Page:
For the past two years, I have spoken to over 2,000 Nigerians across 4 regions of our country in different shops, streets and offices. We have published over 700 of these interviews on the Tales of Nigerians platform across social media and shared some here on our website. In this short article, I will share three traits I have noticed that stands out whenever we meet these strangers. Bear in mind that prior to interviewing them; we have never met these people in our life. My team and I often just walk up to them, exchange pleasantries and find a way of making them comfortable to share details of their life with us. After the interview, we kindly request for a picture and they often oblige us. It is often exhilarating and exciting to see a connection people who have never met us before develop in the cause of sharing their story. It seems these people have had so much going on in their life and they are just happy to have some random strangers walk up to them and take interest in their story.
I will use our encounter with three different persons to share this trait experience of the hospitable, the shy and the often skeptic Nigerian.
We were walking down his street when I noticed this patent drug seller in his shop. We passed his shop and were some blocks away when I tapped my colleague and told him we had to go back. Something told me the man may want to speak with us. And sure when we got back to his shop, he welcomed us happily. After our initial pleasantries, we got down to business and made him comfortable to the point where he relaxed and shared with us, bitter sweet experiences from his life. It was a very powerful session with him as he shed a tear towards the end of his story.
When we finished, he said we looked really tired, so he offered us bottles of soft drink to quench our thirst for free. He would’ve offered to buy lunch for us only that we turned down the gesture since he didn’t plan on hosting us. But he was genuinely happy we stopped by and spent that time with him. He was willingly to talk and offered some very nice advice. He represented the set of Nigerians who are always ready and willing to assist strangers. Our people are hospitable, so when the opportunity for them to exhibit this hospitality comes up, they often embrace it.
This trait of being hospitable also plays into my personal life principle of paying it forward. I believe if kindness is shown to you, you owe it to the universe to pay it forward to the next person. In that way, we keep spreading love and positivity all round.
This shy guy is an apprentice we met on duty, learning how to repair a water pumping machine. His boss had stepped out to get some supplies for their shop when we arrived. At first he didn’t want to talk and he tried his best to avoid any form of eye contact with us. But when we made him comfortable, the words started dropping little by little.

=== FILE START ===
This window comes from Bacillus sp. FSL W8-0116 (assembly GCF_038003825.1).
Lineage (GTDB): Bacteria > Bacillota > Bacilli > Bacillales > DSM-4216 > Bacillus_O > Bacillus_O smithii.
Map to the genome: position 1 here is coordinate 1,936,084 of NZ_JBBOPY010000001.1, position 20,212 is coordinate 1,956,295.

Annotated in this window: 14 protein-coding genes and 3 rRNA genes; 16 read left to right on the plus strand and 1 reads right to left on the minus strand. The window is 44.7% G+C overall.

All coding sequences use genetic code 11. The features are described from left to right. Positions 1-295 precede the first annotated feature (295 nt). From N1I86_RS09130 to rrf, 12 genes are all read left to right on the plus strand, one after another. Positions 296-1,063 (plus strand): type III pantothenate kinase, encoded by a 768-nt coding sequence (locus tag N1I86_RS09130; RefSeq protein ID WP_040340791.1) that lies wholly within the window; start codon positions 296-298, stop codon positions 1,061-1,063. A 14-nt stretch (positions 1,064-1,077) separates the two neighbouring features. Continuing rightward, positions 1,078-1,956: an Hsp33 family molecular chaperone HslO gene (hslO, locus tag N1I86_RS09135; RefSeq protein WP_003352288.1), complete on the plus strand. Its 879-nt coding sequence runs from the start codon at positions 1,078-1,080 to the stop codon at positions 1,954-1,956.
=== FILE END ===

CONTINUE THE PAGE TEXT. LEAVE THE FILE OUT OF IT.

With shy people, we are always patient not to rush them to speak or share an experience with us. When you rush a shy person to talk, they often get really uncomfortable and may not want to speak again. So we try to take it easy with them and spend more time talking with them. Like this young man, he wanted to share an experience about a drug he took for a stomach ache and the complications that happened amongst other stories. But first, we had to allow him talk about his job and how his training was coming up thus far.
When we meet strangers, the first thing would be for them to be defensive because they don’t know us. It is expected. With this young man, allowing him to first talk about his job allowed his brain enough time to access those who are before him and as we laughed and smiled along with him, his subconscious mind was interpreting our demeanour as being friendly.
This is often the hardest set of people to deal with as they remain not only defensive but also question what you do. The skeptic never understands why a stranger like you should walk up to him and want to interview him. He will bombard you with more questions than you’re ready to answer and he will never stop sizing you up.
When we meet a skeptic, the first thing would be to provide as much details about Tales of Nigerians as we can to them. Sometimes it is never enough because they are never convinced. Some even want to know what your financial budget looks like and how much we earn.
But in the end, we enjoy talking to our people who are always ready and willing to share. We enjoy the beautiful and amazing work we do at Tales of Nigerians. Going forward, we hope to keep growing and keeping you engaged with more real life stories of people from around the world.
You can also join our TON Mansion community on Facebook and share your own personal real life experiences with people who are empathetic, kind and always ready to listen to you what you have to say. Click to join: www.facebook.com/groups/talesofnigerians